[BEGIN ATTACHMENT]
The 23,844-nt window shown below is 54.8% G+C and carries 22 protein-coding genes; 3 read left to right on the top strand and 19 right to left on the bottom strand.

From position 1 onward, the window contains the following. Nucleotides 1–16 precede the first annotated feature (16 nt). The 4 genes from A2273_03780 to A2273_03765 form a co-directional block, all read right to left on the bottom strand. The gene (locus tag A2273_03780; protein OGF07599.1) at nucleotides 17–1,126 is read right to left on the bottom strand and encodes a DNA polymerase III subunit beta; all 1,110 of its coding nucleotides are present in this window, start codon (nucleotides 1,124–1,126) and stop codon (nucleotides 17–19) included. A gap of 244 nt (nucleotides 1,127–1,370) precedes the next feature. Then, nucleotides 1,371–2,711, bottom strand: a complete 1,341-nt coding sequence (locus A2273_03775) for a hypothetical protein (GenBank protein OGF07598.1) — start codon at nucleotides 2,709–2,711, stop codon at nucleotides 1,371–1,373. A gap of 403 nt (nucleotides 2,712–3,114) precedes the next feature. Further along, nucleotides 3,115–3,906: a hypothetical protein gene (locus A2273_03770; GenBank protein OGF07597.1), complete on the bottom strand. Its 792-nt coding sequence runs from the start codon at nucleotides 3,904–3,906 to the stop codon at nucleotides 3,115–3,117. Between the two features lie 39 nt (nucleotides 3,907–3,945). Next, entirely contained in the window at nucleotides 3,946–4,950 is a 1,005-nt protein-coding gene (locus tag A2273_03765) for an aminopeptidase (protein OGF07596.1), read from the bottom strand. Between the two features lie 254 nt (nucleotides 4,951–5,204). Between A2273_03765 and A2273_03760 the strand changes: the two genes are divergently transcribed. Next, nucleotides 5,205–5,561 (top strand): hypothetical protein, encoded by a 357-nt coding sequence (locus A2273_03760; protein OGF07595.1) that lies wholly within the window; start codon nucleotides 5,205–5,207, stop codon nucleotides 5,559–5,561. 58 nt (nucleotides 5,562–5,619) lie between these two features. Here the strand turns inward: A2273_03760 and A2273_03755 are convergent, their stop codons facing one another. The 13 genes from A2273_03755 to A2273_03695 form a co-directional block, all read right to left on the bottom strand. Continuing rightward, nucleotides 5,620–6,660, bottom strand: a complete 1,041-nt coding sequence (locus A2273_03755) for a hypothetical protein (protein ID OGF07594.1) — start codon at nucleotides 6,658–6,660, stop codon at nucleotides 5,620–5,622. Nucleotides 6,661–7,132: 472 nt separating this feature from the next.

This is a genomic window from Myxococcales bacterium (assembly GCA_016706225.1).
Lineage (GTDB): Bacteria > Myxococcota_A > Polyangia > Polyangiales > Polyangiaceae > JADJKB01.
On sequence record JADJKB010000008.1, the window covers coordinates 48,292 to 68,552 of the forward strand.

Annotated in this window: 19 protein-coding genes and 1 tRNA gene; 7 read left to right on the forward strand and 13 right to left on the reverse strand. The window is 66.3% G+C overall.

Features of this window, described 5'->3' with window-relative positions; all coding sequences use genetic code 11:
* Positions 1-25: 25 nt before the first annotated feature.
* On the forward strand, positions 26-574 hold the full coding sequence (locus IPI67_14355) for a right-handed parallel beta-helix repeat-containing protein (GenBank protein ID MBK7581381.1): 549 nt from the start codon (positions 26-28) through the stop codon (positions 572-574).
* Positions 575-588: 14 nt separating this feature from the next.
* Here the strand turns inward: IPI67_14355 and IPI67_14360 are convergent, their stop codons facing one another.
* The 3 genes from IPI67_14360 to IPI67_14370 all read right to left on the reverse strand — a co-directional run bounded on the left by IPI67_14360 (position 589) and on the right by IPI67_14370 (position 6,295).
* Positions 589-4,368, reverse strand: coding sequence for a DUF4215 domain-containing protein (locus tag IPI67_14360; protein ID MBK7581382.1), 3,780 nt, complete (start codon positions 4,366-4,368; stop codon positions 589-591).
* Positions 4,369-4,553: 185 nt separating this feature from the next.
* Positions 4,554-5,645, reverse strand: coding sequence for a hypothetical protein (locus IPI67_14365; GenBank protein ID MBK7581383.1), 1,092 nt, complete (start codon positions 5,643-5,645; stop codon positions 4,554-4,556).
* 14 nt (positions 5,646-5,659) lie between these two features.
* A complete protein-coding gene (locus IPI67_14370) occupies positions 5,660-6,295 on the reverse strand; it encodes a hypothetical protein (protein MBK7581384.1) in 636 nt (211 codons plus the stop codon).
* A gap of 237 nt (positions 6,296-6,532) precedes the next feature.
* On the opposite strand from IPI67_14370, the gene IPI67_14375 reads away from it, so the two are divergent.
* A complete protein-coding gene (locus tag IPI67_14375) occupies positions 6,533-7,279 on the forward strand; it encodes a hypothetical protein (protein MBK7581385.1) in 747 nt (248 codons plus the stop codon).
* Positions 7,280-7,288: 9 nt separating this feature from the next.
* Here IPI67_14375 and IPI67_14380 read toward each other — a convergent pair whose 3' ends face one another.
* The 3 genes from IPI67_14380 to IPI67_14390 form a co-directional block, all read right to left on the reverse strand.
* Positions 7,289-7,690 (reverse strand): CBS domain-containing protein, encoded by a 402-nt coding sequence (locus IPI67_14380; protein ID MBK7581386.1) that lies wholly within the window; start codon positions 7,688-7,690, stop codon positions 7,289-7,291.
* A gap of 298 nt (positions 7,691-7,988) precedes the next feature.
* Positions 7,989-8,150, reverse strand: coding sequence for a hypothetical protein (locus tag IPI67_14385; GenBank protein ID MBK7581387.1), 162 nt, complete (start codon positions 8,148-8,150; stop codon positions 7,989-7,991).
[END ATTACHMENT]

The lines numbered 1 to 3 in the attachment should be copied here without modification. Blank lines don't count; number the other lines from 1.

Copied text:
The 23,844-nt window shown below is 54.8% G+C and carries 22 protein-coding genes; 3 read left to right on the top strand and 19 right to left on the bottom strand.

From position 1 onward, the window contains the following. Nucleotides 1–16 precede the first annotated feature (16 nt). The 4 genes from A2273_03780 to A2273_03765 form a co-directional block, all read right to left on the bottom strand. The gene (locus tag A2273_03780; protein OGF07599.1) at nucleotides 17–1,126 is read right to left on the bottom strand and encodes a DNA polymerase III subunit beta; all 1,110 of its coding nucleotides are present in this window, start codon (nucleotides 1,124–1,126) and stop codon (nucleotides 17–19) included. A gap of 244 nt (nucleotides 1,127–1,370) precedes the next feature. Then, nucleotides 1,371–2,711, bottom strand: a complete 1,341-nt coding sequence (locus A2273_03775) for a hypothetical protein (GenBank protein OGF07598.1) — start codon at nucleotides 2,709–2,711, stop codon at nucleotides 1,371–1,373. A gap of 403 nt (nucleotides 2,712–3,114) precedes the next feature. Further along, nucleotides 3,115–3,906: a hypothetical protein gene (locus A2273_03770; GenBank protein OGF07597.1), complete on the bottom strand. Its 792-nt coding sequence runs from the start codon at nucleotides 3,904–3,906 to the stop codon at nucleotides 3,115–3,117. Between the two features lie 39 nt (nucleotides 3,907–3,945). Next, entirely contained in the window at nucleotides 3,946–4,950 is a 1,005-nt protein-coding gene (locus tag A2273_03765) for an aminopeptidase (protein OGF07596.1), read from the bottom strand. Between the two features lie 254 nt (nucleotides 4,951–5,204). Between A2273_03765 and A2273_03760 the strand changes: the two genes are divergently transcribed. Next, nucleotides 5,205–5,561 (top strand): hypothetical protein, encoded by a 357-nt coding sequence (locus A2273_03760; protein OGF07595.1) that lies wholly within the window; start codon nucleotides 5,205–5,207, stop codon nucleotides 5,559–5,561. 58 nt (nucleotides 5,562–5,619) lie between these two features. Here the strand turns inward: A2273_03760 and A2273_03755 are convergent, their stop codons facing one another. The 13 genes from A2273_03755 to A2273_03695 form a co-directional block, all read right to left on the bottom strand. Continuing rightward, nucleotides 5,620–6,660, bottom strand: a complete 1,041-nt coding sequence (locus A2273_03755) for a hypothetical protein (protein ID OGF07594.1) — start codon at nucleotides 6,658–6,660, stop codon at nucleotides 5,620–5,622. Nucleotides 6,661–7,132: 472 nt separating this feature from the next.

This is a genomic window from Myxococcales bacterium (assembly GCA_016706225.1).